Diabetes among U.S. Children and Teens: Sharp Increase Predicted for 2060

A comprehensive study by the DDZ has examined the increase in type 1 and type 2 dia-betes in children and adolescents in the United States. The results show not only in-creasing numbers, but also differences in the population groups. How can America counteract this, and what will U.S. society look like if current trends continue?

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In a large-scale study, the SEARCH study, led by Dr. PH Thaddäus Tönnies, Institute for Biometrics and Epidemiology at the German Diabetes Center, investigated how many children and teens in the USA could be projected to have diabetes in 2060. This study is part of a long-standing collaboration between scientists at the German Diabetes Center, a partner of the DZD, and the renowned Centers for Disease Control and Prevention (CDC) in the U.S. Based on a mathematical model, the prevalence (proportion of people with the disease in the population) of type 1 and type 2 diabetes in children and teens under 20 years of age was predicted for 2060. In the past, type 2 diabetes was rare in children and adolescents, and the majority of cases were still classified as type 1 diabetes. Type 2 diabetes, on the other hand, is the most common form in adults and occurs, for example, as a result of an unhealthy diet, lack of exercise and obesity (overweight), but also genetic factors.

However, data from the SEARCH study have now shown that the incidence (number of new cases within a certain period – for example within one year) of type 2 diabetes in young people in the USA has increased significantly in recent years. Between 2002 and 2015, the incidence of type 1 diabetes rose by an average of almost 2 percent per year – and by almost 5 percent for type 2 diabetes. In addition, the data show that in 2017, more than 180,000 teens and children in the U.S. had type 1 diabetes and nearly 30,000 had type 2 diabetes. Another observation also shows that temporal trends in incidence differ by ethnicity and ancestry. For example, white American youth show a much smaller increase than the same age group among African-Americans, Hispanics, Asians, or Native Americans – especially with regard to type 2 diabetes. The question is: How many children and adolescents will have diabetes in the future if this trend continues?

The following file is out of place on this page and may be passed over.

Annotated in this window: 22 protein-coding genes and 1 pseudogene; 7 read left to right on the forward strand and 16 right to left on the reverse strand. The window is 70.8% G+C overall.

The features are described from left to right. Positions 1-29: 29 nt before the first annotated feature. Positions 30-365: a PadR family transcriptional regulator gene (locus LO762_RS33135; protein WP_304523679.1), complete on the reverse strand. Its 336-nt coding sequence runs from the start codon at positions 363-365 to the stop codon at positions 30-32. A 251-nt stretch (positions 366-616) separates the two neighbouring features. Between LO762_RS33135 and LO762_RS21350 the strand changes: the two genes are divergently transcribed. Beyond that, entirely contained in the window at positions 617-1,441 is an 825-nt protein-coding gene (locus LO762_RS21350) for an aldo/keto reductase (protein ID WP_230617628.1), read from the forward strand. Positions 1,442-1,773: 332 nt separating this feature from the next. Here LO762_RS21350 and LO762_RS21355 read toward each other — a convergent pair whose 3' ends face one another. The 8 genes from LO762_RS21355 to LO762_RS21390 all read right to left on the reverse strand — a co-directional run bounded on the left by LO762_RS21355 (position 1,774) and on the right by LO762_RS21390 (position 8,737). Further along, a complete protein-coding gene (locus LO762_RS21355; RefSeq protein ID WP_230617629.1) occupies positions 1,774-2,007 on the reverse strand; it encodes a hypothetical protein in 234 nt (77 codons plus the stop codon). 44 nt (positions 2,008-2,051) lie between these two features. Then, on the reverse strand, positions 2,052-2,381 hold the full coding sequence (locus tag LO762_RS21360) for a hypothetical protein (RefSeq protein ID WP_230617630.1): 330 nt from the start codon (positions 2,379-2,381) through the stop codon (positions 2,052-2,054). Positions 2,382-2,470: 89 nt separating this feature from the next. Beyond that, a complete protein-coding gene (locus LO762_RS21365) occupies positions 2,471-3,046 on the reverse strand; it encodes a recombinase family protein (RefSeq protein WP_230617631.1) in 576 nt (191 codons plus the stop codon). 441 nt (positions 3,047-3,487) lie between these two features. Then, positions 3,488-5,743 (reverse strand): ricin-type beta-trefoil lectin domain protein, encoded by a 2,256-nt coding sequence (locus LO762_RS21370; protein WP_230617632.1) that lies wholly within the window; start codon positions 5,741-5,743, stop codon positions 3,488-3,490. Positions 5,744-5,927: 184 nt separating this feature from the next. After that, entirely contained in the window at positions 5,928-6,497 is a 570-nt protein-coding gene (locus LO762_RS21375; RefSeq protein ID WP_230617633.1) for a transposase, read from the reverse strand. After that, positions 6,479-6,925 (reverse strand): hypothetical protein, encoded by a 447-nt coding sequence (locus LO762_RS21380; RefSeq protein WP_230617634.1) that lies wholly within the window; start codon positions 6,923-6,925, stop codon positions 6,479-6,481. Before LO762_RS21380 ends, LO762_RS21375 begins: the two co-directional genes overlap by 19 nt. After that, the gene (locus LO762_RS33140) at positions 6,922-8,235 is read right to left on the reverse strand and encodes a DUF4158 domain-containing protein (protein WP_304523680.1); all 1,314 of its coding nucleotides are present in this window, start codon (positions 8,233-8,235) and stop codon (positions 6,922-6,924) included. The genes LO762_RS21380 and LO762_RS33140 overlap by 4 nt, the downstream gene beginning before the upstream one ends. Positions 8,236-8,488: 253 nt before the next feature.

Taking into account the available figures, this question was investigated and the possible situation in 2060 was examined with the aid of a mathematical model. According to this model, the number of children and teens with type 1 diabetes would increase by 60 percent compared to 2017 – and by as much as 600 percent for type 2 diabetes. Based on this projection, there would be nearly 500,000 children and teens affected by diabetes in the U.S. by 2060. This would include almost as many youth affected by type 2 diabetes as by type 1 diabetes. Another facet of this future projection demonstrates that ethnic disparities in diabetes prevalence will increase significantly. For example, by 2060, African-American teens would be 30 to 40 times more likely to have type 2 diabetes than white teens if current trends continue. "If our projections are accurate, we can expect an increasing need for pediatric diabetes specialists, medical devices and programs to optimize blood glucose control and prevent complications," Dr. Toennies said. "This will lead to rising health care costs, which means that appropriate resources should be planned in the foreseeable future."

This is still only a possible scenario for the future, which does not necessarily have to occur. But without interventions, the number of children and adolescents with diabetes is very likely to increase in the coming years. "From this, we can conclude that the first priority should be to implement effective preventive interventions as soon as possible. In this context, increased efforts to promote a healthy lifestyle – aiming for more physical activity and a healthy diet – could be an option," Dr. Tönnies said. "These could target the general population, but also so-called high-risk groups. In addition, I anticipate that comprehensive population-level strategies that address the social determinants of diabetes will be needed to significantly change the direction of future trends." The study has already been presented at the American Diabetes Association meeting, where it was selected as a highlight. In this context, an interview was conducted with Dr. Toennies.